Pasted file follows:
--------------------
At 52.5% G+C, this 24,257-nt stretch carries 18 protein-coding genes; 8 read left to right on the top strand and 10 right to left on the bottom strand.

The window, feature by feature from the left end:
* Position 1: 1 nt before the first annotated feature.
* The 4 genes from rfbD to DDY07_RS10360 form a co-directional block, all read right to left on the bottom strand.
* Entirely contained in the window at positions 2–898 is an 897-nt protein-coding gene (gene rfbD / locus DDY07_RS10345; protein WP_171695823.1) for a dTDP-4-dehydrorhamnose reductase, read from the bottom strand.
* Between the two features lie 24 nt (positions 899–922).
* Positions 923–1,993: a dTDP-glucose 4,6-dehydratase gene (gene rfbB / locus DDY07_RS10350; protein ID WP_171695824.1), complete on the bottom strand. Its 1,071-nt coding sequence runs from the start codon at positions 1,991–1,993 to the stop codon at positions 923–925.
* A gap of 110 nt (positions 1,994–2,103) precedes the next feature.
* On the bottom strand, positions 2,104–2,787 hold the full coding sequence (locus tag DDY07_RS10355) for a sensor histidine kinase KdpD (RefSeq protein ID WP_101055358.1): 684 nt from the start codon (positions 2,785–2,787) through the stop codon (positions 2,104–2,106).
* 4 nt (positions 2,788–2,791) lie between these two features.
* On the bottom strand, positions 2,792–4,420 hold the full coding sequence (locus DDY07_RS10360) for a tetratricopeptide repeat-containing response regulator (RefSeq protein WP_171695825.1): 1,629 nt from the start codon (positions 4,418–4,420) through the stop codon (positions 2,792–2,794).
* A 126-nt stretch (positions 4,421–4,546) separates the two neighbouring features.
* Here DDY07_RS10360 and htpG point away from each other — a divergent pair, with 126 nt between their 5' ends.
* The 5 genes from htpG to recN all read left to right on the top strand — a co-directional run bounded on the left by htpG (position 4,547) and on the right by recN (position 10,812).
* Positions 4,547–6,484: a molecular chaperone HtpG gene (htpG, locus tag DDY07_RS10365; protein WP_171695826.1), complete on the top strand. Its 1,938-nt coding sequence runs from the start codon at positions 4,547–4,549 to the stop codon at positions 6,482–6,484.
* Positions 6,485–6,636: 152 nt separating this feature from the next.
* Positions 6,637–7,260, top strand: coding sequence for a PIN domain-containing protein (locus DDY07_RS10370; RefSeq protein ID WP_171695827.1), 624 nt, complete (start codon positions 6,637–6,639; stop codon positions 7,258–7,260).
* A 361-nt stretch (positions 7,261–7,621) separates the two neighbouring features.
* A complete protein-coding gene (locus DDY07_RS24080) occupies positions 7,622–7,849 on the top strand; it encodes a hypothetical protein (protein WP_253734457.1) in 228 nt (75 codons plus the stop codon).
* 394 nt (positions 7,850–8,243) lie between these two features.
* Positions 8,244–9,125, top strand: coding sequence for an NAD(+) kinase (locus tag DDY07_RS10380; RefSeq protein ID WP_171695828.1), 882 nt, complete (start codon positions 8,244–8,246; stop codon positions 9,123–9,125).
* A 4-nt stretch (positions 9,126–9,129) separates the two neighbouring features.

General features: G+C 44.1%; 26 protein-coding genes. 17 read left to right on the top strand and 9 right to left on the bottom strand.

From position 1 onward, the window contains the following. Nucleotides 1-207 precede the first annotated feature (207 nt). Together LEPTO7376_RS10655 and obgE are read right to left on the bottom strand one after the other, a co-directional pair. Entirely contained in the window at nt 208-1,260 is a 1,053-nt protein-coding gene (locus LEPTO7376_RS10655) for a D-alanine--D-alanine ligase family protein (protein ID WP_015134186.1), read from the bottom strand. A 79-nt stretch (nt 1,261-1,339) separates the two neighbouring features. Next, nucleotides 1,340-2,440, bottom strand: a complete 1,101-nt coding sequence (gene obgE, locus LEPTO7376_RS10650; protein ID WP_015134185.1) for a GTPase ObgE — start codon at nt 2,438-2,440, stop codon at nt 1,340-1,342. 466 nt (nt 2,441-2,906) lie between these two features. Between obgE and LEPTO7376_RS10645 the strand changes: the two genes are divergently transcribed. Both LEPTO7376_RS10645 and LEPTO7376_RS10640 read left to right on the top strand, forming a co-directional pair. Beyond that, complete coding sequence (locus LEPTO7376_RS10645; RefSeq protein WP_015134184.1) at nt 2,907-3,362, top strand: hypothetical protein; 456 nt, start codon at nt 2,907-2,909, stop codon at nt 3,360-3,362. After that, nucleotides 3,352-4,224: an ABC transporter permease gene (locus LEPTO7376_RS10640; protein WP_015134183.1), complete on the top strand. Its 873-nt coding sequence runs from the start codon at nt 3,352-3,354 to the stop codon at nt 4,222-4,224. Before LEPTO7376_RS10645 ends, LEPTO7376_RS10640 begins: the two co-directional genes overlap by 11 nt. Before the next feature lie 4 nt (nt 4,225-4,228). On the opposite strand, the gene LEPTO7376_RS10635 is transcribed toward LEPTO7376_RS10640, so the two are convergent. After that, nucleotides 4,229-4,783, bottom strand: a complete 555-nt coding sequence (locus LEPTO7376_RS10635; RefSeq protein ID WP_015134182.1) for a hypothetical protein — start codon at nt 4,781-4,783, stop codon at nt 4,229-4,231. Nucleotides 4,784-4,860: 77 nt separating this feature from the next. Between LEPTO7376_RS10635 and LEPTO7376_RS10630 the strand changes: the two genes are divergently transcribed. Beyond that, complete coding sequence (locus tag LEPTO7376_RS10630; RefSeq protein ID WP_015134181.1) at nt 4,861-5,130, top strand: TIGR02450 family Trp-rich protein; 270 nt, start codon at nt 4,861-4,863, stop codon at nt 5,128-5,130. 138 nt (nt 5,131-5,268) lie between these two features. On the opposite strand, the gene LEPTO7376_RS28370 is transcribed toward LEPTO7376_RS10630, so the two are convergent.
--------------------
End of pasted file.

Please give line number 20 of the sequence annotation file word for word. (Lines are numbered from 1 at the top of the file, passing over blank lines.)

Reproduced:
* 394 nt (positions 7,850–8,243) lie between these two features.